3873 and 7285 were deactivated this morning (Saturday), so this isn't
an issue anymore at those frequencies. I'm not sure about the 3835
and 7290 health and welfare nets, I haven't heard much on them today
either. Per ARRL, 3862 is supposed to be an "open net" frequency
from now on.

Again, thanks for the comments and 73.
 
Emergency Nets Etiquette  
by KILOWATT on September 10, 2005 Mail this to a friend!
Mr. Behr.....

Human nature NEVER lets me down. Many of us are good humanitarians and think of others before ourselves but many more are self-centered creatures that merely talk a good game when the rest of us are around. When the buffer zone of a radio, the internet or a telephone are present; we tend to see the true "nature of the beast". Anonimity tends to bring out the true nature of people.

This is why I chuckle anytime I see people en masse, holding hands and singing touchy-feely songs about helping their fellow man. hihi! I know damned well that half of them don't give a flying flip about their fellow man. They're just putting on the show they think they're supposed to for the rest.

Don't expect too much and you won't be disappointed.

We're animals too. Just not as nice as the lesser animals.

Kilowatt
 
RE: Emergency Nets Etiquette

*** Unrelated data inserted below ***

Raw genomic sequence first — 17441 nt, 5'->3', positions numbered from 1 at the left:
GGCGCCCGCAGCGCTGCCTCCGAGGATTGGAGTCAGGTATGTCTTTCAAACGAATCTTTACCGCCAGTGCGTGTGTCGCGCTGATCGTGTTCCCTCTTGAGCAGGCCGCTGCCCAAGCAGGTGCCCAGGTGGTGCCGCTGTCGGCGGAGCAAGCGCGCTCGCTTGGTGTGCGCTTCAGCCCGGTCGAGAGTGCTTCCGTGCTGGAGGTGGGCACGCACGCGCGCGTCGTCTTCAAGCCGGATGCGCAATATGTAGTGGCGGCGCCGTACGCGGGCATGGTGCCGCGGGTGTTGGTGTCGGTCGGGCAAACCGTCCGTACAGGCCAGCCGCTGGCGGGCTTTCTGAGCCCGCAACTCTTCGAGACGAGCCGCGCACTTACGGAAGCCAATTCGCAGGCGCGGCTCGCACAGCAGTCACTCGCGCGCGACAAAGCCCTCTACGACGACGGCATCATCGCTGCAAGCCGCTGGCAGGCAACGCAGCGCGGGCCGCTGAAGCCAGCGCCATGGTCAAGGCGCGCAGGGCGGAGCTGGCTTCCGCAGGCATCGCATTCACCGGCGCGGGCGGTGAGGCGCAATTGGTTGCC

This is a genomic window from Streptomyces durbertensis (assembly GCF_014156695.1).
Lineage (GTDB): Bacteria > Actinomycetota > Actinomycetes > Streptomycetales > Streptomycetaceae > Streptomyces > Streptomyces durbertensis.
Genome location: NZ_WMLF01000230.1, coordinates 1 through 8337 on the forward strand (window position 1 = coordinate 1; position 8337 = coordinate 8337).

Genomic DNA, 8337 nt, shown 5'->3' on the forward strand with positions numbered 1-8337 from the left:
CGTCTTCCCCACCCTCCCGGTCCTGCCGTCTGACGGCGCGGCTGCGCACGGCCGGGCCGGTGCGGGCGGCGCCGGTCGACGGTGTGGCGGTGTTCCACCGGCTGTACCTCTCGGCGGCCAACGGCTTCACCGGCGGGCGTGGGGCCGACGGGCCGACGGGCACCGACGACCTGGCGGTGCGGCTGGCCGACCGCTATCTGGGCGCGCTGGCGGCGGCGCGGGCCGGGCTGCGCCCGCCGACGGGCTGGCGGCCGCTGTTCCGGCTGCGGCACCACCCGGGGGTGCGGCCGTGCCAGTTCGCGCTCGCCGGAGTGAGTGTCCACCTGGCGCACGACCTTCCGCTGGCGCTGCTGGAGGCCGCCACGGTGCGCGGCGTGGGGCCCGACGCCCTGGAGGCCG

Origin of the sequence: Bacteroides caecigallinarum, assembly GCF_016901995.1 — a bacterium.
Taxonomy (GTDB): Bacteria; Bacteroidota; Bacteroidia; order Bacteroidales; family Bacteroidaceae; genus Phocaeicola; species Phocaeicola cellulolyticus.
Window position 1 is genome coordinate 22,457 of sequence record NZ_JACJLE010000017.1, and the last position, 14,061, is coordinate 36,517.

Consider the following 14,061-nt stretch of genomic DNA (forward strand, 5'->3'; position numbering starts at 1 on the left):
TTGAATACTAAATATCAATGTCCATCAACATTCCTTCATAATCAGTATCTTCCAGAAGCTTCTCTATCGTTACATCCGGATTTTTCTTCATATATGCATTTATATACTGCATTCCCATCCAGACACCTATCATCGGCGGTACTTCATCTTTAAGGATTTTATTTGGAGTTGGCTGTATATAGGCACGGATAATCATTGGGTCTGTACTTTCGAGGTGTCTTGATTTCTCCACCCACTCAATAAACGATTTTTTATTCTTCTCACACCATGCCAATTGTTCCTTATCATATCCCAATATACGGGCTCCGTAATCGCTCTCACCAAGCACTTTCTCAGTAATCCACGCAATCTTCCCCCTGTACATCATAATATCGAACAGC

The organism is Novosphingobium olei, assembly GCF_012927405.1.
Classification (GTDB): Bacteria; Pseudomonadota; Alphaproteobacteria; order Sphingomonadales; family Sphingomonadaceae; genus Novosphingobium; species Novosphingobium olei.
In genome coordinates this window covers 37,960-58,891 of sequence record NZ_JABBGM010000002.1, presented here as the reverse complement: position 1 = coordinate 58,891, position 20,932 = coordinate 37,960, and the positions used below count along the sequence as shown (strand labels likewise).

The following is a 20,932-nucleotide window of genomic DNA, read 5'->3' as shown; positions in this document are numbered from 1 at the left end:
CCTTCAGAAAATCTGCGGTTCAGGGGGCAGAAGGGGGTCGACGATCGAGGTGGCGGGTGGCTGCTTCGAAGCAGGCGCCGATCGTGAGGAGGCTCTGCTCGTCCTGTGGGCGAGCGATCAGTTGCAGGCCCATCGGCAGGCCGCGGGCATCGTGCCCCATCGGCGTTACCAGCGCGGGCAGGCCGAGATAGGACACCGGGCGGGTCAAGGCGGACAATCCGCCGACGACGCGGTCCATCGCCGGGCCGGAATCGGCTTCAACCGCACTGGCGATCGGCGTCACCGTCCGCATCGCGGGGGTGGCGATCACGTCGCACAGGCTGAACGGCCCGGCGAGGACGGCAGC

by AB0WR on September 11, 2005 Mail this to a friend!
kc0ukk:
"I'm a new operator, so this is a real question, not sarcasm.

You said that "NCS said she could not get a message to the Mayor,SO DID NOT TAKE THE MESSAGE"

I thought that WAS correct procedure; that to accept a message that could not be delivered was an error.

Am I mistaken? "


Just so everyone knows, New Orleans was being evacuated, no hams were on the air from New Orleans other than one or two QRP CW and SSB stations doing tactical work, and NO ONE was being allowed into the city to set up a station.

The NCS's on 7290 turned away ALL traffic destined for New Orleans. There just wasn't any way to get a message into the area via amateur radio on the 7290 net.

The President's communication people should have known this. Supposedly the New Orleans EOC had a internet link up during the whole period (I assume it was a satellite link). That link should have been used to deliver the President's message.

tim ab0wr
 
RE: Emergency Nets Etiquette  
by WI4SS on September 11, 2005 Mail this to a friend!
"You say you won't mention the call letters of the offending staions at this time. Why not? Let everyone know who these idiots are. 73, ron"

No kidding... whoever the dirtbags are, etc... just simply post their callsigns...
 
RE: Emergency Nets Etiquette  
by WA4MJF on September 11, 2005 Mail this to a friend!